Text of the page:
IVSC consults on improvements to valuation standards and the valuation of financial liabilities

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04 Feb 2013

The International Valuations Standards Council (IVSC) has released two due process documents: an exposure draft of numerous proposed amendments to International Valuation Standards (IVS), and a discussion paper on the valuation of financial liabilities.

Proposed amendments to valuation standards

The IVSC issued a number of revised International Valuation Standards in July 2011.  The IVSC's exposure draft Amendments to the International Valuation Standards, proposes numerous amendments to these standards to make minor changes to reflect subsequent IVS publications and to make minor alterations to remove ambiguity or better illustrate a principle.  As such, in some respects, the IVSC exposure draft mirrors the annual improvements process of the IASB.  However, the exposure draft is broader and also incorporates the proposals from the IVSC's projects on valuation reviews and the valuer's reliance on information.

The proposed amendments include:

  • A number of changes across the IVS to clarify the applicability of the IVSs to 'valuation reviews' which would be defined as "the act or process of developing and reporting an opinion about a valuation undertaken by another party"
  • Changes to incorporate reference to the Code of Ethical Principles for Professional Valuers issued in December 2011
  • The introduction of a "unit of valuation" concept, which would be defined as "the asset or group of associated assets that is the subject of the valuation" and be distinct  from the "unit of account" concept under IFRS
  • Clarifications designed to address concern that some valuers put too much weight on a single valuation method ("in other words if the maths used in the model is right then it follows that the valuation must be") by amending the Framework to indicate multiple models provide a cross check and state this is "especially recommended where the inputs to the primary method are limited or inconclusive"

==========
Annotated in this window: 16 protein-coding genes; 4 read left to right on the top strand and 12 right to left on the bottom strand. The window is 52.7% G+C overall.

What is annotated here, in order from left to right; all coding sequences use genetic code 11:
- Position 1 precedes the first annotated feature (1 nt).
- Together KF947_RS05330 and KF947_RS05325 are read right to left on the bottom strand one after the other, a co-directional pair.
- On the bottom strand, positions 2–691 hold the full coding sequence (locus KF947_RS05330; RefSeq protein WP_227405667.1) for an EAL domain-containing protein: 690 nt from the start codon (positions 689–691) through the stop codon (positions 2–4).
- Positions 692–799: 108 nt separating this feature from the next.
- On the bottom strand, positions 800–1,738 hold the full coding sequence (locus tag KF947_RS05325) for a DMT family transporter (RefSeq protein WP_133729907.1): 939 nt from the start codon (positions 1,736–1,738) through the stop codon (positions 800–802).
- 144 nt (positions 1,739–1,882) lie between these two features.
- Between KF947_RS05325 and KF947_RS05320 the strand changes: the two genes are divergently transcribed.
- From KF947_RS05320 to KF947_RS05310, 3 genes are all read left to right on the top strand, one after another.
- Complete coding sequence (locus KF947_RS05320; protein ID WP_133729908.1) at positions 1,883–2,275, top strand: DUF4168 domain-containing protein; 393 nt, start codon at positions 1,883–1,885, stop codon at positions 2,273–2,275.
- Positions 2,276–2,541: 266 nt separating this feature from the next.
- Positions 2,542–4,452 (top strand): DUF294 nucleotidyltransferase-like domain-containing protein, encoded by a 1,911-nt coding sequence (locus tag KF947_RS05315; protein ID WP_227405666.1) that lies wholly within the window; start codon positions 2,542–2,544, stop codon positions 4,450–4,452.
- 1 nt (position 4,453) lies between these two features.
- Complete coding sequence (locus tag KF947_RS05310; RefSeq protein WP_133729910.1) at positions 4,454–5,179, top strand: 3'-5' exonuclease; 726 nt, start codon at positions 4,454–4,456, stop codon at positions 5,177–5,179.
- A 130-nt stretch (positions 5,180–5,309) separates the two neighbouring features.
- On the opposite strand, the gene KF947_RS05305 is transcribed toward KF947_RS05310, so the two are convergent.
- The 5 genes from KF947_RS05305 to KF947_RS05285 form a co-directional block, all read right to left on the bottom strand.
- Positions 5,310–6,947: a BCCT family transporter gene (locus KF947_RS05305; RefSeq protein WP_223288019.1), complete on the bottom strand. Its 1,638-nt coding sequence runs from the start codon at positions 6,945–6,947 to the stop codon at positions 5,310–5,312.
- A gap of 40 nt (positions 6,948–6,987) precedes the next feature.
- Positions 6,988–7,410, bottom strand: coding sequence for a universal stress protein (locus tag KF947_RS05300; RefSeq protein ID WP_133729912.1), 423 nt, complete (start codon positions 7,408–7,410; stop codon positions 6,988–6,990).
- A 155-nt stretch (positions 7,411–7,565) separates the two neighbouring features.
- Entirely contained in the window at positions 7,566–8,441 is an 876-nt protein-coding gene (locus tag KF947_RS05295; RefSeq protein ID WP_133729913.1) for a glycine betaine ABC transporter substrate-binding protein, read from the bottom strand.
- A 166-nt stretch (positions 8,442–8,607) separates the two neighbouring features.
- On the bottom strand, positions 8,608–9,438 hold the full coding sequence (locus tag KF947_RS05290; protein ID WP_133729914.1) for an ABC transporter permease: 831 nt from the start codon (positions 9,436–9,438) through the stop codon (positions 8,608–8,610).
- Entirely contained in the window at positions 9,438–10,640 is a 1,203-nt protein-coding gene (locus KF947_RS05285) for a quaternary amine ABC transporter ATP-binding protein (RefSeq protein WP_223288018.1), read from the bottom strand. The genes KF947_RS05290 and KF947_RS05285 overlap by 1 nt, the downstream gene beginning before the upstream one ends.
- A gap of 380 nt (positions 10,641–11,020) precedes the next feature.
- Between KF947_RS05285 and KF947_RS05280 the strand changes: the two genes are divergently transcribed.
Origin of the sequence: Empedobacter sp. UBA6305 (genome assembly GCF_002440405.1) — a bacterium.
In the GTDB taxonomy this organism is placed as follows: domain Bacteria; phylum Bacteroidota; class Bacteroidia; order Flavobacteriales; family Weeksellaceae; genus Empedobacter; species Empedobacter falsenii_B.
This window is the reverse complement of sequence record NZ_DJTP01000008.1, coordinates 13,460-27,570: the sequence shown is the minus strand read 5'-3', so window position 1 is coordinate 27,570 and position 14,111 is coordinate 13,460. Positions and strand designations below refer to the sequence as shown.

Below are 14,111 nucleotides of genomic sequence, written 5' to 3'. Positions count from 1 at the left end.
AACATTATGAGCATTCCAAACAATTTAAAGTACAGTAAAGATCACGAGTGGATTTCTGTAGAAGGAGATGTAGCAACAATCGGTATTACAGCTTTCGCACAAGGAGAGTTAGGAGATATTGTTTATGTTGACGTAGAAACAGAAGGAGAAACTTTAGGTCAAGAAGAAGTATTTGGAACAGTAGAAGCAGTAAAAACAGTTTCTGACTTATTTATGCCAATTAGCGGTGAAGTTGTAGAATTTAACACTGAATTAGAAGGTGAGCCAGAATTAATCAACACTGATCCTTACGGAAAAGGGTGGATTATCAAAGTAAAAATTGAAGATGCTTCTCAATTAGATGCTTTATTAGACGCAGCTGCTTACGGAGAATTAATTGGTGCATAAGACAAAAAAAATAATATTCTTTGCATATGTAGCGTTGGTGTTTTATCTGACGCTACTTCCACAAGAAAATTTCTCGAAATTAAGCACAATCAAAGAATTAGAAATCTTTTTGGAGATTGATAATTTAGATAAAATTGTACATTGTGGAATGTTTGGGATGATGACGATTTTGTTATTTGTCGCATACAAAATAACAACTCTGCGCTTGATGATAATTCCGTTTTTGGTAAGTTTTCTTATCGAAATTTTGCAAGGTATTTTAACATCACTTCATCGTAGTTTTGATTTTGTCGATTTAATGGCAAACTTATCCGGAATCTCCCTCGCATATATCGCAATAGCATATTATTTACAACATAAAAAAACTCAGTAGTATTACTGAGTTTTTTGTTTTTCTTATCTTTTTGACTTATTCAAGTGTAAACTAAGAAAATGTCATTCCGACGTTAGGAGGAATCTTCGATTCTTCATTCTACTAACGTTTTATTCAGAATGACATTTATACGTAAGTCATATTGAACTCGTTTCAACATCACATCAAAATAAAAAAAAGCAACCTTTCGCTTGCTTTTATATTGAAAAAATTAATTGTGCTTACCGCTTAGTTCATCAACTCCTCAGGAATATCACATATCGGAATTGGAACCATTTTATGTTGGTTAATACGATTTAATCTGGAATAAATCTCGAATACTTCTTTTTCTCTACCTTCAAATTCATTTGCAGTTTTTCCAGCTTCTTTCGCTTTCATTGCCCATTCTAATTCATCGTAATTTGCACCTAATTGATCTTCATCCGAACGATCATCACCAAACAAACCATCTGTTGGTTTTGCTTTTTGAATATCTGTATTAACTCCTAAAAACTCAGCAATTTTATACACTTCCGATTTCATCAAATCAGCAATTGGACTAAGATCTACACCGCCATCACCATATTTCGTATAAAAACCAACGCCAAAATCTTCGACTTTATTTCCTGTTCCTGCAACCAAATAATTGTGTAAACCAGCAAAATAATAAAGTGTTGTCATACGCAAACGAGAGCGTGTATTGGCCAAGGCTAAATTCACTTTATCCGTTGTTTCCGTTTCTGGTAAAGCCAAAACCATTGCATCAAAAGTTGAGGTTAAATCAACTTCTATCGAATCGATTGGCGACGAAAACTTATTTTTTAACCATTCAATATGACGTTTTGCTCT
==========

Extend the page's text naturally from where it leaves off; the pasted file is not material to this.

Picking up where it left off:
• Proposals to impose a duty on the valuer to consider the credibility or reliability of information in the context of the valuation task
  • Clarifications on the valuation of property under construction
  • Removal of specific annexes from the IVS on historical property and property, plant and equipment in the public sector
  • Various other editorial, clarifying and consequential amendments.

Comments on the exposure draft close on 30 April 2013.  The IVSC intends to publish that the revised Standards in July 2013, with an effective date of 1 January 2014.

Click for access to the exposure draft (link to IVSC website).

Valuation of financial liabilities

The IVSC's discussion paper Valuation of Liabilities is the first stage in the IVSC's project to determine appropriate valuation practice for liabilities (other than those arising from financial instruments) and to develop as necessary a dedicated standard and supporting technical guidance.

The background to the discussion paper notes the following regarding the interaction with IFRS: